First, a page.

I Call You Friends – Homily for Confirmation, Reception, and Reaffirmation Services

by | May 1, 2021

As the Father has loved me, so I have loved you; abide in my love. If you keep my commandments, you will abide in my love, just as I have kept my Father’s commandments and abide in his love. I have said these things to you so that my joy may be in you, and that your joy may be complete. ‘This is my commandment, that you love one another as I have loved you. No one has greater love than this, to lay down one’s life for one’s friends. You are my friends if you do what I command you. I do not call you servants* any longer, because the servant* does not know what the master is doing; but I have called you friends, because I have made known to you everything that I have heard from my Father. You did not choose me but I chose you. And I appointed you to go and bear fruit, fruit that will last, so that the Father will give you whatever you ask him in my name. I am giving you these commands so that you may love one another. 
John 5:9-17

I’d like to speak to you today about friendship. 

We just listened to a reading from the Bible in which Jesus speaks to his disciples about friendship. They are gathered together for a meal, the last meal they will share before Jesus’ death, and he wants them to know that he doesn’t think of them as his servants, or even as his disciples (another word for student) anymore. He thinks of them as his friends.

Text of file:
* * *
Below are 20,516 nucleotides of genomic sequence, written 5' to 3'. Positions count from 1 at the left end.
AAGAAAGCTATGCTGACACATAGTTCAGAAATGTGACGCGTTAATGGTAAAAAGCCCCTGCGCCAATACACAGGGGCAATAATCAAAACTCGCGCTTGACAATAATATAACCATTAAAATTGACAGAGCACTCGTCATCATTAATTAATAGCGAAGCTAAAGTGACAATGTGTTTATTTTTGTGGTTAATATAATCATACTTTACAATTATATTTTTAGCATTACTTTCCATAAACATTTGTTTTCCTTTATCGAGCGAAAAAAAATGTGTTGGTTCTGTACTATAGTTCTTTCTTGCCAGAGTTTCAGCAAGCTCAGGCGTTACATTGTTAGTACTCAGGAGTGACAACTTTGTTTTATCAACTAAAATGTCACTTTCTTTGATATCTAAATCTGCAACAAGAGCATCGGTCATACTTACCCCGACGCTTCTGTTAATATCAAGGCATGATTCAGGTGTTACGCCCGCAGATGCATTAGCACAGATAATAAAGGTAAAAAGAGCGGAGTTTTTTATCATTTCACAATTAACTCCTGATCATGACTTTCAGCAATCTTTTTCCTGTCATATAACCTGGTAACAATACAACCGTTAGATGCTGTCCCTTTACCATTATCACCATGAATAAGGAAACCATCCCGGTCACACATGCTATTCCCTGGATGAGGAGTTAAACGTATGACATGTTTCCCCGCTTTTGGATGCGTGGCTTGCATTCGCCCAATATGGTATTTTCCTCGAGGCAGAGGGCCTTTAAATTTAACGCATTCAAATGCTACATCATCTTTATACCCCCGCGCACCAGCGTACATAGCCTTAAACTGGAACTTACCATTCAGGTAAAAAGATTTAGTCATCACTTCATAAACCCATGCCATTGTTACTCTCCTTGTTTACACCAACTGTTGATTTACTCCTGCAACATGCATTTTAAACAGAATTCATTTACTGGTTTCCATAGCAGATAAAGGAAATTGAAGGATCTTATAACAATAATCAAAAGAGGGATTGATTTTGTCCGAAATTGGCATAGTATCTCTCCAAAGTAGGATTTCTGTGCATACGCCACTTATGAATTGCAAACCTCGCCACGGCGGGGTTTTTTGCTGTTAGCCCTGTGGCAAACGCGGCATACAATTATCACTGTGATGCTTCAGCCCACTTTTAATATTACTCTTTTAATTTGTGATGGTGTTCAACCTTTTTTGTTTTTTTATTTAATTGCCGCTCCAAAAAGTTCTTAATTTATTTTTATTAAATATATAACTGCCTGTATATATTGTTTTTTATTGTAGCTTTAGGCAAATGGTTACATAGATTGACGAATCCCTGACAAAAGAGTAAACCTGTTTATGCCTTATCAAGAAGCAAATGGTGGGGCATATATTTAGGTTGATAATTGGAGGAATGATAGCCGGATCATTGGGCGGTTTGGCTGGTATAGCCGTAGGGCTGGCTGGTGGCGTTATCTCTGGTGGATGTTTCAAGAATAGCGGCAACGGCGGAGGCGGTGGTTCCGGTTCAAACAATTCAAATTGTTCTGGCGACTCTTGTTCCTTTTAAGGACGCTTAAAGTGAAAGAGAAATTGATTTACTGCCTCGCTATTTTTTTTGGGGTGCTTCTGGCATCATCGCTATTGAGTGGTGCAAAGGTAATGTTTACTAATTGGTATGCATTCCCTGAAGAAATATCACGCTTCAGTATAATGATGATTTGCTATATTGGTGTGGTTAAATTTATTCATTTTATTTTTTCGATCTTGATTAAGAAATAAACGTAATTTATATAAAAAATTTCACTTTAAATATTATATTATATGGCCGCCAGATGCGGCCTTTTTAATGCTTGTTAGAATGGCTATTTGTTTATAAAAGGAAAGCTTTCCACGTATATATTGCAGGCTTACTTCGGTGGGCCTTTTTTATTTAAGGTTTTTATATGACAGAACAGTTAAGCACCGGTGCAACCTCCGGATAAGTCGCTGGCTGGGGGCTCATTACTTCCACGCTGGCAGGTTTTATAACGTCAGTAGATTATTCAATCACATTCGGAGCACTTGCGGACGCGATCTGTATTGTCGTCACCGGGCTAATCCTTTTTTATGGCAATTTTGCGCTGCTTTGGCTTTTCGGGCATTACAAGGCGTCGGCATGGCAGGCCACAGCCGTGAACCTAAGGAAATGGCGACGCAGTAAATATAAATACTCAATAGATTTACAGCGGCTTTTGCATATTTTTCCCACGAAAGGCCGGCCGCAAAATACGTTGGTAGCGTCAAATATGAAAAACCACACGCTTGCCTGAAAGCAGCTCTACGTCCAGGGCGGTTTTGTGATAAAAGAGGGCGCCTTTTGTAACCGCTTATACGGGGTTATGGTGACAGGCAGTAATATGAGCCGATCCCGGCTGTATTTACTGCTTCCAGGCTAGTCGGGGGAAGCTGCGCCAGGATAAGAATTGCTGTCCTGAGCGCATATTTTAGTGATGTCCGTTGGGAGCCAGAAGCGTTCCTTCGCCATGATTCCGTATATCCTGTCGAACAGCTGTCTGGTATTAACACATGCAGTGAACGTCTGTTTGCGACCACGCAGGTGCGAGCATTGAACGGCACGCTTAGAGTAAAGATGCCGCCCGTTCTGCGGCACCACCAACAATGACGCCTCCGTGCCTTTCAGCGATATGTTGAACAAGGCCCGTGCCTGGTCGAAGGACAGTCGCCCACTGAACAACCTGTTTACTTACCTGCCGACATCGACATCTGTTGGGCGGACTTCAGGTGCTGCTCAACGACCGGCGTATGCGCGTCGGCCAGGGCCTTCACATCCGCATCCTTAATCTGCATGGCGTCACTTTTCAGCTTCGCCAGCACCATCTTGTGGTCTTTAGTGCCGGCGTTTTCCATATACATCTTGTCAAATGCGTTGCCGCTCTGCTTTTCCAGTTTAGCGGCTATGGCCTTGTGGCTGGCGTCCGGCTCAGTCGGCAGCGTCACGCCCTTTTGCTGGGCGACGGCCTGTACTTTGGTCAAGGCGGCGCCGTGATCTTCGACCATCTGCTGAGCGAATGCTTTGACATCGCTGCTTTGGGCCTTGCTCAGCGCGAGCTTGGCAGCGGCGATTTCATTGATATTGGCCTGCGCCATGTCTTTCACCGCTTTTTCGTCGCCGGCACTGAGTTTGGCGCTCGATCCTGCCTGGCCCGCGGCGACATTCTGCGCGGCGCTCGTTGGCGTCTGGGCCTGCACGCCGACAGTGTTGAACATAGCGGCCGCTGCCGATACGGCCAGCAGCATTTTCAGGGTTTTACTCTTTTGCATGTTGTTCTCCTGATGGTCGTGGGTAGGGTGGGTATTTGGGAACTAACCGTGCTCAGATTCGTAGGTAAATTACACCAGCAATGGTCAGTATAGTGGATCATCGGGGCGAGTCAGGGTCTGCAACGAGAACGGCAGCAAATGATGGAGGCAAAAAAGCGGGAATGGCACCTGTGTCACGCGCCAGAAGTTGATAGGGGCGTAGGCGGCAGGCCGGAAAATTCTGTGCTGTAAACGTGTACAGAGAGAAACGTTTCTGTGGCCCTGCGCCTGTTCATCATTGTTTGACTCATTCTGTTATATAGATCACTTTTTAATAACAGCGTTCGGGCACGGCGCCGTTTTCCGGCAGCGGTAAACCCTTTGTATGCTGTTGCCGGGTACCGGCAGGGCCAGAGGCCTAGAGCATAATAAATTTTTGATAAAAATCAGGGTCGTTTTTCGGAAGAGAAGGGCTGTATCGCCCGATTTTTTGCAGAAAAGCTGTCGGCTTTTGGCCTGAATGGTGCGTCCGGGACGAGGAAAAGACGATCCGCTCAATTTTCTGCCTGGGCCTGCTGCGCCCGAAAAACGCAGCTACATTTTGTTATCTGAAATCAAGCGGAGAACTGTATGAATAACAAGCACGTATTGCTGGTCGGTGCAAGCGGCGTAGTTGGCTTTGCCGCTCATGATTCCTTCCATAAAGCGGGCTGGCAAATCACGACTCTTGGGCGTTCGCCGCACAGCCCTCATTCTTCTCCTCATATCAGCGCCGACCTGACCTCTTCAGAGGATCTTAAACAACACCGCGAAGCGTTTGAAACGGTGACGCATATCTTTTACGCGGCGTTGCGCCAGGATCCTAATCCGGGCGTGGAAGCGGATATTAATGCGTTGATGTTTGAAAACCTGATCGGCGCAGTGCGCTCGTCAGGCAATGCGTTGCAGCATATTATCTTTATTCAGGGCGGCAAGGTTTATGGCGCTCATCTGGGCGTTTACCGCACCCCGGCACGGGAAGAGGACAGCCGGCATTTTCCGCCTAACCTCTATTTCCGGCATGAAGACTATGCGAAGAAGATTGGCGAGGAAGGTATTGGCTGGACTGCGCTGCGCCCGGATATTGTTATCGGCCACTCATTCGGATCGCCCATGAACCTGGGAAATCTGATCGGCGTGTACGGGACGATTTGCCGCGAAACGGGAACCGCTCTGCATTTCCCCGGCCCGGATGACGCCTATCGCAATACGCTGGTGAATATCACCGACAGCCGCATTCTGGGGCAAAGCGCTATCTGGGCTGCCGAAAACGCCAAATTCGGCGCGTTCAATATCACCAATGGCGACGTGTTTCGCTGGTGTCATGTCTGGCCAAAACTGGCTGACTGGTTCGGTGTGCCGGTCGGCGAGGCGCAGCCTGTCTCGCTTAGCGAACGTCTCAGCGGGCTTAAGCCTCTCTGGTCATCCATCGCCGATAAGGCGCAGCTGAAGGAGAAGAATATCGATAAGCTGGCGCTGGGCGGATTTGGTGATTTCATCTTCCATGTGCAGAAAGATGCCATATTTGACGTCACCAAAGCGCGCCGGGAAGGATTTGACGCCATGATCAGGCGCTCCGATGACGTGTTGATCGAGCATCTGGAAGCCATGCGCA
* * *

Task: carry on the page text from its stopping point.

“I call you friends,” he says to them.

 I’ll get back to Jesus in a moment, but first let me ask: 

Whom do you call friends? To whom are you a friend?

As soon as someone comes into your mind that you consider your friend, raise your hand. 

What is it about them that makes them your friend? What kind of friend are they? How did you meet them, what part of your life do you share with them? Do you consider them casual friends or what you might call a “good friend” or even a “best friend.” 

What are the experiences that deepen friendship?

Time, certainly.

Shared experiences. 

Common interests.

Paradoxically, hurting one another can deepen a friendship. Some friendships don’t survive the hurt, but those that do teach us the power of forgiveness and reconciliation.